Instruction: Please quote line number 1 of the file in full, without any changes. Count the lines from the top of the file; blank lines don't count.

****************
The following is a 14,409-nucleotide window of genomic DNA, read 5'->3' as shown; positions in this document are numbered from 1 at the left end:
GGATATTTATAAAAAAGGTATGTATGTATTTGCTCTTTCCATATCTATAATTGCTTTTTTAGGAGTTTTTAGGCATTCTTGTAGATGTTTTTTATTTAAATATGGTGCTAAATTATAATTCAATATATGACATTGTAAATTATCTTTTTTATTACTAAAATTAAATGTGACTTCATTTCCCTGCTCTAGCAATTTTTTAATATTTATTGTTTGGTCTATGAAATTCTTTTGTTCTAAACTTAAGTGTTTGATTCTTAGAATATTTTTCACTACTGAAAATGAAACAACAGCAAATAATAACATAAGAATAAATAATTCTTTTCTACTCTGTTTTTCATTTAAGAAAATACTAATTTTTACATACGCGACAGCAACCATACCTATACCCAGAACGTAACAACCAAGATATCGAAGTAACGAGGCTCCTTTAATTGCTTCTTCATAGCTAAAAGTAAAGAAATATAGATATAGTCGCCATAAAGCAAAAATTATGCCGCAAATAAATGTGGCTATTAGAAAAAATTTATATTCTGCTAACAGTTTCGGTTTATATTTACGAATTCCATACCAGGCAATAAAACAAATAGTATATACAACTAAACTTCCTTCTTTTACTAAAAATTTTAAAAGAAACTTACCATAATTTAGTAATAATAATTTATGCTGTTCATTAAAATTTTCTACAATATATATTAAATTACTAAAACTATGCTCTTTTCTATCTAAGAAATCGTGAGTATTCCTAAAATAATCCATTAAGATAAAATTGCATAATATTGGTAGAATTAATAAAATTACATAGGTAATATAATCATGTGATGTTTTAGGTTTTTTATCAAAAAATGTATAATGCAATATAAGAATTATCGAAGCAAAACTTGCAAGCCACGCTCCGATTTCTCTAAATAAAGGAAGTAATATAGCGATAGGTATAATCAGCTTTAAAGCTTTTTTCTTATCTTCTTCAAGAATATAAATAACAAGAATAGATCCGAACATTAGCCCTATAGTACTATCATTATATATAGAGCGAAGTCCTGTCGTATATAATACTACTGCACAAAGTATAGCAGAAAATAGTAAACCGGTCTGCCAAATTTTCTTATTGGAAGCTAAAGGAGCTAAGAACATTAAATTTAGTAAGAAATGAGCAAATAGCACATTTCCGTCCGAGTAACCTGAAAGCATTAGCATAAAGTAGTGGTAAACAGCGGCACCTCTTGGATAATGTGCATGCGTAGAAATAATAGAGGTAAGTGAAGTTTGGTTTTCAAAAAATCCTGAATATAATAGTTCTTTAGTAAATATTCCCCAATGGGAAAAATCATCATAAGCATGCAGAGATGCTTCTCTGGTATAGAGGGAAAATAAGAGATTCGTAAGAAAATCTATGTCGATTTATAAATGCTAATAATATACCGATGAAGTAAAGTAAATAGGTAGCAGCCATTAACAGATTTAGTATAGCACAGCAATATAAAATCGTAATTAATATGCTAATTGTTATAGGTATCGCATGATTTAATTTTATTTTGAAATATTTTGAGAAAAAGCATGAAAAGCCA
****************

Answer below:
The following is a 14,409-nucleotide window of genomic DNA, read 5'->3' as shown; positions in this document are numbered from 1 at the left end: